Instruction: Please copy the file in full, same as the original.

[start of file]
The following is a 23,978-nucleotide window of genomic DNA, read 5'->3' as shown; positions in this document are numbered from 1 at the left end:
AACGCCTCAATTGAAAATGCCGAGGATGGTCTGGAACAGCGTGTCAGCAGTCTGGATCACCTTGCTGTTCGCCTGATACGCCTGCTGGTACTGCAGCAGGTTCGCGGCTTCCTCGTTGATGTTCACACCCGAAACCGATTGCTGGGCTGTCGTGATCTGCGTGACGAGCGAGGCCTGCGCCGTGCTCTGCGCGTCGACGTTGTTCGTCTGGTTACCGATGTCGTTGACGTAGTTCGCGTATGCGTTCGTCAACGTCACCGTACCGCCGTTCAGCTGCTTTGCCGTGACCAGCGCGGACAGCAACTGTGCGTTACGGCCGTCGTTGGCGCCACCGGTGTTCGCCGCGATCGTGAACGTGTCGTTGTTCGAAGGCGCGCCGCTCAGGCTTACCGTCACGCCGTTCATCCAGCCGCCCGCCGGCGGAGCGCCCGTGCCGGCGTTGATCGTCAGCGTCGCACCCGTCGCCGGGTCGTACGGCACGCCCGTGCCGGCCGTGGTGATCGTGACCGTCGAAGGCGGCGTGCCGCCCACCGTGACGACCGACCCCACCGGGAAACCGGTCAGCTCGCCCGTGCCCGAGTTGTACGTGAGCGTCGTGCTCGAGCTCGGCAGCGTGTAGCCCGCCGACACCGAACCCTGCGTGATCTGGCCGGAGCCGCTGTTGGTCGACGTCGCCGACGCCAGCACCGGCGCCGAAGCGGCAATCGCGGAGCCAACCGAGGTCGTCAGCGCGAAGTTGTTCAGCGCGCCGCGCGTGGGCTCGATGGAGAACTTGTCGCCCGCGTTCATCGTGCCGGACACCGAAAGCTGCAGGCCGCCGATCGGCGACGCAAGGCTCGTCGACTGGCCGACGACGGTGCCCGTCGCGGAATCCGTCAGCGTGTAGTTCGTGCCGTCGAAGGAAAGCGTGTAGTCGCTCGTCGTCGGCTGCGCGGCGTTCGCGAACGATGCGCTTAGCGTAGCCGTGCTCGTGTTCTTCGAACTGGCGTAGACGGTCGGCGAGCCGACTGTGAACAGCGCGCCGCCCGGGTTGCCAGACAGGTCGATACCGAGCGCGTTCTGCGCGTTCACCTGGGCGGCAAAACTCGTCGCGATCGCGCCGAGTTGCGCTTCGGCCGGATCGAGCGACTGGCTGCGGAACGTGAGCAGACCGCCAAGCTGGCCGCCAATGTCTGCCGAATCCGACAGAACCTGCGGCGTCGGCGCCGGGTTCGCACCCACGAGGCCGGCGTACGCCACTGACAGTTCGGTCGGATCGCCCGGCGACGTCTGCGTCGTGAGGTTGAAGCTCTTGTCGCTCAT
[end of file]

The following is a 23,978-nucleotide window of genomic DNA, read 5'->3' as shown; positions in this document are numbered from 1 at the left end:
AACGCCTCAATTGAAAATGCCGAGGATGGTCTGGAACAGCGTGTCAGCAGTCTGGATCACCTTGCTGTTCGCCTGATACGCCTGCTGGTACTGCAGCAGGTTCGCGGCTTCCTCGTTGATGTTCACACCCGAAACCGATTGCTGGGCTGTCGTGATCTGCGTGACGAGCGAGGCCTGCGCCGTGCTCTGCGCGTCGACGTTGTTCGTCTGGTTACCGATGTCGTTGACGTAGTTCGCGTATGCGTTCGTCAACGTCACCGTACCGCCGTTCAGCTGCTTTGCCGTGACCAGCGCGGACAGCAACTGTGCGTTACGGCCGTCGTTGGCGCCACCGGTGTTCGCCGCGATCGTGAACGTGTCGTTGTTCGAAGGCGCGCCGCTCAGGCTTACCGTCACGCCGTTCATCCAGCCGCCCGCCGGCGGAGCGCCCGTGCCGGCGTTGATCGTCAGCGTCGCACCCGTCGCCGGGTCGTACGGCACGCCCGTGCCGGCCGTGGTGATCGTGACCGTCGAAGGCGGCGTGCCGCCCACCGTGACGACCGACCCCACCGGGAAACCGGTCAGCTCGCCCGTGCCCGAGTTGTACGTGAGCGTCGTGCTCGAGCTCGGCAGCGTGTAGCCCGCCGACACCGAACCCTGCGTGATCTGGCCGGAGCCGCTGTTGGTCGACGTCGCCGACGCCAGCACCGGCGCCGAAGCGGCAATCGCGGAGCCAACCGAGGTCGTCAGCGCGAAGTTGTTCAGCGCGCCGCGCGTGGGCTCGATGGAGAACTTGTCGCCCGCGTTCATCGTGCCGGACACCGAAAGCTGCAGGCCGCCGATCGGCGACGCAAGGCTCGTCGACTGGCCGACGACGGTGCCCGTCGCGGAATCCGTCAGCGTGTAGTTCGTGCCGTCGAAGGAAAGCGTGTAGTCGCTCGTCGTCGGCTGCGCGGCGTTCGCGAACGATGCGCTTAGCGTAGCCGTGCTCGTGTTCTTCGAACTGGCGTAGACGGTCGGCGAGCCGACTGTGAACAGCGCGCCGCCCGGGTTGCCAGACAGGTCGATACCGAGCGCGTTCTGCGCGTTCACCTGGGCGGCAAAACTCGTCGCGATCGCGCCGAGTTGCGCTTCGGCCGGATCGAGCGACTGGCTGCGGAACGTGAGCAGACCGCCAAGCTGGCCGCCAATGTCTGCCGAATCCGACAGAACCTGCGGCGTCGGCGCCGGGTTCGCACCCACGAGGCCGGCGTACGCCACTGACAGTTCGGTCGGATCGCCCGGCGACGTCTGCGTCGTGAGGTTGAAGCTCTTGTCGCTCAT